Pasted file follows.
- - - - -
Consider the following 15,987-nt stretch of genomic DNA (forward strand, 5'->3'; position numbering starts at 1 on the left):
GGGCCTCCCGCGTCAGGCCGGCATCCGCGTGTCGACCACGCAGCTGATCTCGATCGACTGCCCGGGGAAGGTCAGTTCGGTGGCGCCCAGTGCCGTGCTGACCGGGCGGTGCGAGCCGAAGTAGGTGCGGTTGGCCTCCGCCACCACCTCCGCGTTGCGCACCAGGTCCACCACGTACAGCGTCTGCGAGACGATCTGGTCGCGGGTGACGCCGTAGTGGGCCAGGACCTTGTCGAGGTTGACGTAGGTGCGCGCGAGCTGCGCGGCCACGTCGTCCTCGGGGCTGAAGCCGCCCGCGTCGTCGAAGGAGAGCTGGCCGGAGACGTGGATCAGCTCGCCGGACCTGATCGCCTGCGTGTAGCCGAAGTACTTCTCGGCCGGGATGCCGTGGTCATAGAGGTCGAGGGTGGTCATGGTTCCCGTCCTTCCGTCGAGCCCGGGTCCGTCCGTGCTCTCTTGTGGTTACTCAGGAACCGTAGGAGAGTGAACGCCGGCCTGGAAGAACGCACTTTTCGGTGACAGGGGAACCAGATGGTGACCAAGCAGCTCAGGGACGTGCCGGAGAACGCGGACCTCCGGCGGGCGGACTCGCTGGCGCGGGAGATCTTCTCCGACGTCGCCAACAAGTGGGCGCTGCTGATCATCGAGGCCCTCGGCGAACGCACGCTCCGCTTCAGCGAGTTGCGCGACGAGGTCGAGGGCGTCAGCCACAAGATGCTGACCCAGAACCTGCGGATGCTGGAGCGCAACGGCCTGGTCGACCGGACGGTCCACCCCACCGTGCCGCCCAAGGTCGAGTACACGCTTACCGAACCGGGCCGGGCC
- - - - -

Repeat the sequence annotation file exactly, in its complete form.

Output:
Consider the following 15,987-nt stretch of genomic DNA (forward strand, 5'->3'; position numbering starts at 1 on the left):
GGGCCTCCCGCGTCAGGCCGGCATCCGCGTGTCGACCACGCAGCTGATCTCGATCGACTGCCCGGGGAAGGTCAGTTCGGTGGCGCCCAGTGCCGTGCTGACCGGGCGGTGCGAGCCGAAGTAGGTGCGGTTGGCCTCCGCCACCACCTCCGCGTTGCGCACCAGGTCCACCACGTACAGCGTCTGCGAGACGATCTGGTCGCGGGTGACGCCGTAGTGGGCCAGGACCTTGTCGAGGTTGACGTAGGTGCGCGCGAGCTGCGCGGCCACGTCGTCCTCGGGGCTGAAGCCGCCCGCGTCGTCGAAGGAGAGCTGGCCGGAGACGTGGATCAGCTCGCCGGACCTGATCGCCTGCGTGTAGCCGAAGTACTTCTCGGCCGGGATGCCGTGGTCATAGAGGTCGAGGGTGGTCATGGTTCCCGTCCTTCCGTCGAGCCCGGGTCCGTCCGTGCTCTCTTGTGGTTACTCAGGAACCGTAGGAGAGTGAACGCCGGCCTGGAAGAACGCACTTTTCGGTGACAGGGGAACCAGATGGTGACCAAGCAGCTCAGGGACGTGCCGGAGAACGCGGACCTCCGGCGGGCGGACTCGCTGGCGCGGGAGATCTTCTCCGACGTCGCCAACAAGTGGGCGCTGCTGATCATCGAGGCCCTCGGCGAACGCACGCTCCGCTTCAGCGAGTTGCGCGACGAGGTCGAGGGCGTCAGCCACAAGATGCTGACCCAGAACCTGCGGATGCTGGAGCGCAACGGCCTGGTCGACCGGACGGTCCACCCCACCGTGCCGCCCAAGGTCGAGTACACGCTTACCGAACCGGGCCGGGCC